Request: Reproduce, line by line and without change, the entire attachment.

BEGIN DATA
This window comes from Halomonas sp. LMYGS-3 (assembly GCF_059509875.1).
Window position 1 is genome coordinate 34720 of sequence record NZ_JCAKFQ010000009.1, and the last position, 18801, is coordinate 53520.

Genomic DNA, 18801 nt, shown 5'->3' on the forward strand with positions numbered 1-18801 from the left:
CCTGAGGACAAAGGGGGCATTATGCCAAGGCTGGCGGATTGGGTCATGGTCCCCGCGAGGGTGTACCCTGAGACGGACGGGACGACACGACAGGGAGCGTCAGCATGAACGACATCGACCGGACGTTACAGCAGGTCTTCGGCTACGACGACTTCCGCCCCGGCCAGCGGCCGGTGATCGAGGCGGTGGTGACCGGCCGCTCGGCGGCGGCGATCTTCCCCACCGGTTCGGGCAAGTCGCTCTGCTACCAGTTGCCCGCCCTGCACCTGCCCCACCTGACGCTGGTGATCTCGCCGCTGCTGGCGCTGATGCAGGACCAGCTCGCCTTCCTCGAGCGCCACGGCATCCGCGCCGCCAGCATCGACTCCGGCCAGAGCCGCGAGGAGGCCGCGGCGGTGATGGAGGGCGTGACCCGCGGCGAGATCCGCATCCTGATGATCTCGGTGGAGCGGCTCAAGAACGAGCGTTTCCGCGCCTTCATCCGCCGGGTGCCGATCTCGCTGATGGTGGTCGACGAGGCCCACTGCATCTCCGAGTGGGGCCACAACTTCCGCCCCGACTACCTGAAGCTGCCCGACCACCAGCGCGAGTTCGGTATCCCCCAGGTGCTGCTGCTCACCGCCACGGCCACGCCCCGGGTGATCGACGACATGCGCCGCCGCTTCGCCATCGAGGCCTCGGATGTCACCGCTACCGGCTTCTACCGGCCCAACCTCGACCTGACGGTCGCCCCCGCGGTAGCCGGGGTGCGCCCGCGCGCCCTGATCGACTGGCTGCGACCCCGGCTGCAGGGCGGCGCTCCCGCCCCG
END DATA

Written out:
This window comes from Halomonas sp. LMYGS-3 (assembly GCF_059509875.1).
Window position 1 is genome coordinate 34720 of sequence record NZ_JCAKFQ010000009.1, and the last position, 18801, is coordinate 53520.

Genomic DNA, 18801 nt, shown 5'->3' on the forward strand with positions numbered 1-18801 from the left:
CCTGAGGACAAAGGGGGCATTATGCCAAGGCTGGCGGATTGGGTCATGGTCCCCGCGAGGGTGTACCCTGAGACGGACGGGACGACACGACAGGGAGCGTCAGCATGAACGACATCGACCGGACGTTACAGCAGGTCTTCGGCTACGACGACTTCCGCCCCGGCCAGCGGCCGGTGATCGAGGCGGTGGTGACCGGCCGCTCGGCGGCGGCGATCTTCCCCACCGGTTCGGGCAAGTCGCTCTGCTACCAGTTGCCCGCCCTGCACCTGCCCCACCTGACGCTGGTGATCTCGCCGCTGCTGGCGCTGATGCAGGACCAGCTCGCCTTCCTCGAGCGCCACGGCATCCGCGCCGCCAGCATCGACTCCGGCCAGAGCCGCGAGGAGGCCGCGGCGGTGATGGAGGGCGTGACCCGCGGCGAGATCCGCATCCTGATGATCTCGGTGGAGCGGCTCAAGAACGAGCGTTTCCGCGCCTTCATCCGCCGGGTGCCGATCTCGCTGATGGTGGTCGACGAGGCCCACTGCATCTCCGAGTGGGGCCACAACTTCCGCCCCGACTACCTGAAGCTGCCCGACCACCAGCGCGAGTTCGGTATCCCCCAGGTGCTGCTGCTCACCGCCACGGCCACGCCCCGGGTGATCGACGACATGCGCCGCCGCTTCGCCATCGAGGCCTCGGATGTCACCGCTACCGGCTTCTACCGGCCCAACCTCGACCTGACGGTCGCCCCCGCGGTAGCCGGGGTGCGCCCGCGCGCCCTGATCGACTGGCTGCGACCCCGGCTGCAGGGCGGCGCTCCCGCCCCG